Inside Marc Bennett's new show, opening Tuesday
Marc is a New Yorker. Cut from the streets of Brooklyn eight years ago, he came to Aspen to pursue his art career.
The first part of Marc’s show features paintings, prints and photography that feature many symbols of Jewish faith and history.
On one side of the gallery hang eight portraits of Michelangelo’s sculpture of Moses. On a trip to Italy, Bennett was struck by the detail of the sculpture.
His moment of inspiration led him to take a picture of the work, print it and then paint brightly-colored squares and rectangles on it. He explains why he was so affected by the sculpture.
“You know, he was a leader, he was determined," says Bennett. "He represented strength and determination and all of these qualities that are also a part of all of us.”
Eight of these portraits are hung on the wall in rows of four. Flashes of red, green, yellow and pink highlight the statue in the frame.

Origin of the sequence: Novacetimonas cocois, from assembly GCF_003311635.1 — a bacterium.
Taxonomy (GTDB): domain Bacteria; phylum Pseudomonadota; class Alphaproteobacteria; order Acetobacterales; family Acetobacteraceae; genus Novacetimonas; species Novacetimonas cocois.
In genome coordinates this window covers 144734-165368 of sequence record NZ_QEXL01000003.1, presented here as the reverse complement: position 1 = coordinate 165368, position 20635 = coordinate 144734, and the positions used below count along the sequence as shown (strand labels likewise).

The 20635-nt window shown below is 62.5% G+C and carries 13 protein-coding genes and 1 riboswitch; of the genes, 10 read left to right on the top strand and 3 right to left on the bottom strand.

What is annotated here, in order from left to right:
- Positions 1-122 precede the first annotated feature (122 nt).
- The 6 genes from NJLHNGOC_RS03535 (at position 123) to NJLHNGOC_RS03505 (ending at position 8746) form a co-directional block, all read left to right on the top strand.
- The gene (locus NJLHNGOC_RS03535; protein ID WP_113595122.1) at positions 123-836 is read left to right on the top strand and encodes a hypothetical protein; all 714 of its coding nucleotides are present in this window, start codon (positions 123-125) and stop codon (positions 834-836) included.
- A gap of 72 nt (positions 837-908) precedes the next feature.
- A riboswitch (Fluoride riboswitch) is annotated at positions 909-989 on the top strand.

On the other side of the room is a massive arrangement of aluminum prints. Thin pieces of aluminum have images printed on them in colors in every part of the spectrum.
The piece, called “The History of the Star of David” is seven feet tall and ten feet wide. Eighteen individual prints are joined together in three rows of six. It was originally unveiled when the JCC opened, but now it will be part of Marc’s exhibit.
“It basically depicts this icon/symbol that has been around for thousands of years and is one of the most recognizable symbols on the planet. But very few people know its history or its origin or the history that it’s - the history and the journey that it’s taken over thousands of years, both at the high points and the low points.
The piece shows ancient carvings of the Star of David, advertisements featuring the symbol and images of the star sewn onto the clothing of Jews during the Holocaust.
Marc also has pictures of Aspen trees on display throughout the gallery. He shoots the tree from up close, and then prints them on large canvases so that the ink blurs some edges. The trees have a soft visual appearance. Marc says he is fascinated by the idea that a grove of Aspen trees is actually one large, living organism.
In addition to the softening of the edges, he sometimes adds blocks and squares on top of his art, an idea he says was inspired by cubism.
Marc’s exhibit opens on Tuesday at 5 p.m.